The Nigerian indigenous publishing industry in the last two decades has experienced a downturn due to numerous challenges of book piracy, undefined boundaries in business relationships and government interference, among others. But all these can be turned around if the government implements the proposed National Book Policy.

This was the submission of the Managing Director of one of the pioneer publishing houses in Nigeria, University Press Plc, Mr. Samuel Kolawole. The company recently celebrated its 70th founding anniversary. Kolawole told The Guardian that there was a necessity for the government’s intervention in the all-important sector for better performance, as the book sector impacts the country’s educational development and general progress.

While addressing the issue of broken book chain, which spans from authors/writers to publishers/printers to booksellers/bookshops and book users/readers, whether it is because of policy somersault on the part of government or government as patron of the industry, Kolawole said: “The major problem is the unhealthy competition in the industry and I don’t see us coming out of this on our own without government’s intervention. What the government is buying in bulk and wholesale, they are not buying for private schools but public schools alone. However, that is far from the issue. The actual issue is that there are people who are not regulated because the entry barrier is low. This is why the government needs to implement appropriate National Book Policy that will ensure decorum in the industry.”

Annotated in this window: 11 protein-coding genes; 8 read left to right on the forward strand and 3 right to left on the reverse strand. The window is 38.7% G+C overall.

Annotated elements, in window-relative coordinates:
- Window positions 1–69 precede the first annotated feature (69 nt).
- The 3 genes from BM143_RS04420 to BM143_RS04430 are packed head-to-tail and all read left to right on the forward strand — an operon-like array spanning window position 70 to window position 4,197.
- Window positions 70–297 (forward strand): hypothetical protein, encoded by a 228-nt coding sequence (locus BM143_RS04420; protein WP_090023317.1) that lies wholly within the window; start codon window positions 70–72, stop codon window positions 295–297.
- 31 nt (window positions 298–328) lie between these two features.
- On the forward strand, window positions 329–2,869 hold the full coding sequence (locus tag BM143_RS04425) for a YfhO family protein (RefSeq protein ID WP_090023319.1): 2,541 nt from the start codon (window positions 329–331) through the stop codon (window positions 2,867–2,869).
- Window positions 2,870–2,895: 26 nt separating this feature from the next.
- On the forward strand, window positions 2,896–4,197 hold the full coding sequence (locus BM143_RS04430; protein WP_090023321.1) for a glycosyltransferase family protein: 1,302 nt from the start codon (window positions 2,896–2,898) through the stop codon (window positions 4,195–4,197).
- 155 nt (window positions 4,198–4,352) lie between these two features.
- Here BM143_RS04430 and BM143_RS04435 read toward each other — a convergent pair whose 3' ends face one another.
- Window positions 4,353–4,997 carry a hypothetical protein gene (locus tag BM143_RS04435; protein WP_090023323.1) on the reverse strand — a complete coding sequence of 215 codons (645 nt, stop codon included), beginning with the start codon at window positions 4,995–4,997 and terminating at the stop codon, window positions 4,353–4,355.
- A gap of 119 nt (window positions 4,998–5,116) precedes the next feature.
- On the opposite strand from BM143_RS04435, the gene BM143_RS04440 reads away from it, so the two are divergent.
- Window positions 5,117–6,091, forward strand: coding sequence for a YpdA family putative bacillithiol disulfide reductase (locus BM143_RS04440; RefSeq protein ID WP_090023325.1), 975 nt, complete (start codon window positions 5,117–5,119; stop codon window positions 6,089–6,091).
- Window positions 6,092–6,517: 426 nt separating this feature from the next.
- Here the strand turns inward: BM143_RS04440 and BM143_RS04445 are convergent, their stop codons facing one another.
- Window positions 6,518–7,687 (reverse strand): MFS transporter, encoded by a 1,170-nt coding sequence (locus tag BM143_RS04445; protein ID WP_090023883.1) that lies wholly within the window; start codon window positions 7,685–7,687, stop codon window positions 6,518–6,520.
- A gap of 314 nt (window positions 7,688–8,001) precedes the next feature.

Kolawole said: “Book business is challenging, especially in a country like Nigeria, where the reading culture is very low. I usually do not say Nigerians don’t read; we read but for certification and specific purposes, especially to pass examinations. At the recent regional conference of International Publishers Association in Nairobi we discussed this issue. Reading culture means readings come naturally; it comes to you naturally. It is something that you do at leisure. Publishers in Nigeria depend on government and schools in order to survive. That is the challenge most of the literary writer has with publishers.”

Kolawole said piracy is another problem for the publishing industry, noting, “We need the government to give the political backing to the fight against piracy in Nigeria. The book chain that has been messed up has made school owners take advantage of publishers. Now, schools buy books directly from you (publisher or writer) and charge their students more than the publisher’s price.”

When asked if the company is introducing new content and style, he replied, “We have reviewed our performance, and there are quite a number of things we are working on that will change, especially in the area of technology. Today, our best seller is the English title at the secondary level. In time past, there were other books. We didn’t have one that was the highest selling for a very long time. It kept changing from time to time.”